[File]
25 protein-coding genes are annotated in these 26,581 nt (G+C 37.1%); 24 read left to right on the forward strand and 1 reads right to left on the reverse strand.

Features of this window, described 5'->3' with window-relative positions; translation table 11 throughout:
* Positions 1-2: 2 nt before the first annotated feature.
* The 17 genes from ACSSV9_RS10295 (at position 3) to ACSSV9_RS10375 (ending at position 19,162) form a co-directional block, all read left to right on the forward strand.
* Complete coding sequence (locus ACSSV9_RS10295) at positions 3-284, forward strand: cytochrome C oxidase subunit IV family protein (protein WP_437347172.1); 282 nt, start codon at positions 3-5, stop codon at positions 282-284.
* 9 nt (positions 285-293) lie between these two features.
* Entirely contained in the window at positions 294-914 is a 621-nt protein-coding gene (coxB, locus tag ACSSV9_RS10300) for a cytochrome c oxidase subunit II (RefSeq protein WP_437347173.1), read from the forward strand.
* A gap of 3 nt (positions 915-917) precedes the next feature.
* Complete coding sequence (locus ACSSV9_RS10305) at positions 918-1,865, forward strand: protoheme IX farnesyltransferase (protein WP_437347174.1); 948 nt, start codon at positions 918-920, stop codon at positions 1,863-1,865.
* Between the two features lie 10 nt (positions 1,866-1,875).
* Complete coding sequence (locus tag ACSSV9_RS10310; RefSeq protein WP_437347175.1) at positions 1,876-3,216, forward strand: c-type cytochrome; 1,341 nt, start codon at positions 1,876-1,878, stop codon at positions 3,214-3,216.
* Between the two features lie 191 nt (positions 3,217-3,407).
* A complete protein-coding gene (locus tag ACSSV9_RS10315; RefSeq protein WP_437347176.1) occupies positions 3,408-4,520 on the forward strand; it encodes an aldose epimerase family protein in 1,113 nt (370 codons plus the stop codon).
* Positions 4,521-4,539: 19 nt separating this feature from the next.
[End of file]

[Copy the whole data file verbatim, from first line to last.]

25 protein-coding genes are annotated in these 26,581 nt (G+C 37.1%); 24 read left to right on the forward strand and 1 reads right to left on the reverse strand.

Features of this window, described 5'->3' with window-relative positions; translation table 11 throughout:
* Positions 1-2: 2 nt before the first annotated feature.
* The 17 genes from ACSSV9_RS10295 (at position 3) to ACSSV9_RS10375 (ending at position 19,162) form a co-directional block, all read left to right on the forward strand.
* Complete coding sequence (locus ACSSV9_RS10295) at positions 3-284, forward strand: cytochrome C oxidase subunit IV family protein (protein WP_437347172.1); 282 nt, start codon at positions 3-5, stop codon at positions 282-284.
* 9 nt (positions 285-293) lie between these two features.
* Entirely contained in the window at positions 294-914 is a 621-nt protein-coding gene (coxB, locus tag ACSSV9_RS10300) for a cytochrome c oxidase subunit II (RefSeq protein WP_437347173.1), read from the forward strand.
* A gap of 3 nt (positions 915-917) precedes the next feature.
* Complete coding sequence (locus ACSSV9_RS10305) at positions 918-1,865, forward strand: protoheme IX farnesyltransferase (protein WP_437347174.1); 948 nt, start codon at positions 918-920, stop codon at positions 1,863-1,865.
* Between the two features lie 10 nt (positions 1,866-1,875).
* Complete coding sequence (locus tag ACSSV9_RS10310; RefSeq protein WP_437347175.1) at positions 1,876-3,216, forward strand: c-type cytochrome; 1,341 nt, start codon at positions 1,876-1,878, stop codon at positions 3,214-3,216.
* Between the two features lie 191 nt (positions 3,217-3,407).
* A complete protein-coding gene (locus tag ACSSV9_RS10315; RefSeq protein WP_437347176.1) occupies positions 3,408-4,520 on the forward strand; it encodes an aldose epimerase family protein in 1,113 nt (370 codons plus the stop codon).
* Positions 4,521-4,539: 19 nt separating this feature from the next.